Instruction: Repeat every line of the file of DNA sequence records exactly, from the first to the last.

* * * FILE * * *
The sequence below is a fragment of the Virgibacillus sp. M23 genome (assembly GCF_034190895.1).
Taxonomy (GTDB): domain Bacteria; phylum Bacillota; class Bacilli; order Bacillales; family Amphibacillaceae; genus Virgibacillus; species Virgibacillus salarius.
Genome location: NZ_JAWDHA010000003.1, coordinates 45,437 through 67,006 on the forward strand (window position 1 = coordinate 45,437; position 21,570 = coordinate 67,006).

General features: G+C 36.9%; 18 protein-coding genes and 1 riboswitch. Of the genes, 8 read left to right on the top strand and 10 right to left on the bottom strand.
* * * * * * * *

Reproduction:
The sequence below is a fragment of the Virgibacillus sp. M23 genome (assembly GCF_034190895.1).
Taxonomy (GTDB): domain Bacteria; phylum Bacillota; class Bacilli; order Bacillales; family Amphibacillaceae; genus Virgibacillus; species Virgibacillus salarius.
Genome location: NZ_JAWDHA010000003.1, coordinates 45,437 through 67,006 on the forward strand (window position 1 = coordinate 45,437; position 21,570 = coordinate 67,006).

General features: G+C 36.9%; 18 protein-coding genes and 1 riboswitch. Of the genes, 8 read left to right on the top strand and 10 right to left on the bottom strand.